U.S., Chinese manufacturing shrink, stoking growth fears
By Steven C. Johnson and Jonathan Cable
NEW YORK/LONDON (Reuters) - Manufacturers in the United States, China and Europe struggled last month as demand fell, suggesting an ailing world economy that still needs a steady diet of central bank support.
Output at U.S. factories declined in May for the first time in six months, the Institute for Supply Management reported, while China's massive manufacturing sector shrank for the first time in seven months, adding to concerns that the world's two largest economies were losing momentum in the second quarter.
Euro zone manufacturing contracted again in May, its 22nd straight month of decline, though the depth of the downturn eased for the first time in four months.
In the United States, the data bolstered the view that the economy was undergoing yet another spring swoon after expanding at a 2.4 percent rate in the first three months of the year.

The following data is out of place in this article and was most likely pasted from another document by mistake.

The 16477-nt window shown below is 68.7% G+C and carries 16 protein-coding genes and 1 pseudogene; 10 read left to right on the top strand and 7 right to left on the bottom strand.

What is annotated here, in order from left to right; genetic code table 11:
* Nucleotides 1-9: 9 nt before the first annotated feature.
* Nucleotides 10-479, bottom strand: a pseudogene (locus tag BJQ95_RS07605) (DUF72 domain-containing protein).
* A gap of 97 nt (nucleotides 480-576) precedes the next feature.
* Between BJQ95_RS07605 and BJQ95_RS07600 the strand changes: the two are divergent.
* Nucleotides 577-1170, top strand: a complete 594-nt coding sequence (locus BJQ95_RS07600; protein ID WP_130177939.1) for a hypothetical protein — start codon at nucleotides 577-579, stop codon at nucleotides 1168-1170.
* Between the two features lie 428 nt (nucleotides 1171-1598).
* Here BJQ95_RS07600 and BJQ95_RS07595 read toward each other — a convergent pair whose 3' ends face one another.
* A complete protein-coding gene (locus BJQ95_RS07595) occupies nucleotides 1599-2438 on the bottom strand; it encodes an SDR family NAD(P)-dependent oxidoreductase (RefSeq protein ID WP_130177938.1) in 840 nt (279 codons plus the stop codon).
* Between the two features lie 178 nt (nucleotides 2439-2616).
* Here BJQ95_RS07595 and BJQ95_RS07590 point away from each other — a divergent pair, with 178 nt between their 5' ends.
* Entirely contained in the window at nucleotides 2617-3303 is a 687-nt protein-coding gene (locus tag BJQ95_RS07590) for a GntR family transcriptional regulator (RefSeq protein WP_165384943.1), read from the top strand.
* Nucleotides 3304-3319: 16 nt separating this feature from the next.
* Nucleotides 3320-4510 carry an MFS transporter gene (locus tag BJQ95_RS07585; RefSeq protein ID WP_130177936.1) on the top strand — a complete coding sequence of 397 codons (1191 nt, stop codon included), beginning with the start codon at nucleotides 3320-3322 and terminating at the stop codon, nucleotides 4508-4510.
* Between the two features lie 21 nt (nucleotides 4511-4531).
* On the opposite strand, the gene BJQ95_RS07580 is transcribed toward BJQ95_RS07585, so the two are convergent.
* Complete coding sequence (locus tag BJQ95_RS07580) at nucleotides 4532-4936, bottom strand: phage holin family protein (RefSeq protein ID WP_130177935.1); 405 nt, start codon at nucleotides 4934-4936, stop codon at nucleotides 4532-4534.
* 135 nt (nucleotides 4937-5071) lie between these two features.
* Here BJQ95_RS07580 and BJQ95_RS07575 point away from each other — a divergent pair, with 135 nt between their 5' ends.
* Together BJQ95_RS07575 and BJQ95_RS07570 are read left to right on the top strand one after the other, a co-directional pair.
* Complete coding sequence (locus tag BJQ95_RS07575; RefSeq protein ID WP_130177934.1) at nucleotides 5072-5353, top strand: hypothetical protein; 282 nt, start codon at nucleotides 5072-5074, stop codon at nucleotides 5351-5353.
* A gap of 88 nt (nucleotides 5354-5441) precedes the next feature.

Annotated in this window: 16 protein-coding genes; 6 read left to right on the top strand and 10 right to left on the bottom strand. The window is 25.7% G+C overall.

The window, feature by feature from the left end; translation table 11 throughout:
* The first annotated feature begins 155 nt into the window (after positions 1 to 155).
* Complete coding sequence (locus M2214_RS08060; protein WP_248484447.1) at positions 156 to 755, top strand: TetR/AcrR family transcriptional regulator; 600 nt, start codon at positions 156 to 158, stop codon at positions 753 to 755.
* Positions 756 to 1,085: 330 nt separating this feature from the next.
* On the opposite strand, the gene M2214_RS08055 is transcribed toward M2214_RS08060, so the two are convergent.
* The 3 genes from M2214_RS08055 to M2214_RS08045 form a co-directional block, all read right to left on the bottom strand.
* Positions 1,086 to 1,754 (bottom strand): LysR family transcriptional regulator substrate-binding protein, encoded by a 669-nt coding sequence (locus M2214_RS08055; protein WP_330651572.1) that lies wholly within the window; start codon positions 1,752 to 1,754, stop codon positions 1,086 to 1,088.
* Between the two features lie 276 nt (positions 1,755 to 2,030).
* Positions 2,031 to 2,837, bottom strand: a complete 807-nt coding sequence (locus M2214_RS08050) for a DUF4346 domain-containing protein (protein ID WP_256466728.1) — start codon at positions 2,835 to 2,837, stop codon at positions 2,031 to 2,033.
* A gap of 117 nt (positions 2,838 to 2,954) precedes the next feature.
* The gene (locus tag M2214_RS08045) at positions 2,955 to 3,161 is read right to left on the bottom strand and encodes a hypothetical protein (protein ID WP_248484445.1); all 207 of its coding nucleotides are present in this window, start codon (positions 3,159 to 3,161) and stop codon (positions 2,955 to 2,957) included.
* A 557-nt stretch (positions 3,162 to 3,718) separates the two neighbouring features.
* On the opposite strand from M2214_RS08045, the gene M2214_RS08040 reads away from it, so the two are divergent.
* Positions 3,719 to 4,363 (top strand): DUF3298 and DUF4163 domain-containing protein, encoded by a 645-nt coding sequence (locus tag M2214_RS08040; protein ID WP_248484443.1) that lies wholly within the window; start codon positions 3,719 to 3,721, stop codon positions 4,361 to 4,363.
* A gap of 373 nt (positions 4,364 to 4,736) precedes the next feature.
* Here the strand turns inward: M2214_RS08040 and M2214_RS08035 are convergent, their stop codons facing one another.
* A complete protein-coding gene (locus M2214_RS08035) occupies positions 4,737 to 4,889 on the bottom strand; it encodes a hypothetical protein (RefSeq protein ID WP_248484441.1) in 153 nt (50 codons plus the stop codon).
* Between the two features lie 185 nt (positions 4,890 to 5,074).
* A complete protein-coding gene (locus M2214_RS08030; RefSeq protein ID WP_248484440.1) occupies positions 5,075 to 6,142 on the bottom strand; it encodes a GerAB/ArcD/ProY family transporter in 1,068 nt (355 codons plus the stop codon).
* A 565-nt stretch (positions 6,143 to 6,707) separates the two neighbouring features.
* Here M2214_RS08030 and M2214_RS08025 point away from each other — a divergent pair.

That makes it unlikely the Federal Reserve would soon start to scale back the $85 billion in bonds it is buying each month. Fed Chairman Ben Bernanke said in May those purchases could be reduced at one of the central bank's "next few meetings."
"While the data for now constrains the thoughts of tapering (bond purchases), it is weak enough that it will also raise broader questions on global growth," said Alan Ruskin, global head of G10 FX strategy at Deutsche Bank in New York.
U.S. data last week showed consumer spending fell in April for the first time in almost a year and inflation retreated further from the Fed's 2 percent target.
San Francisco Fed President John Williams on Monday became the second central bank policymaker in recent days to warn that falling inflation would make it harder for the Fed to ease up on asset purchases. Continued...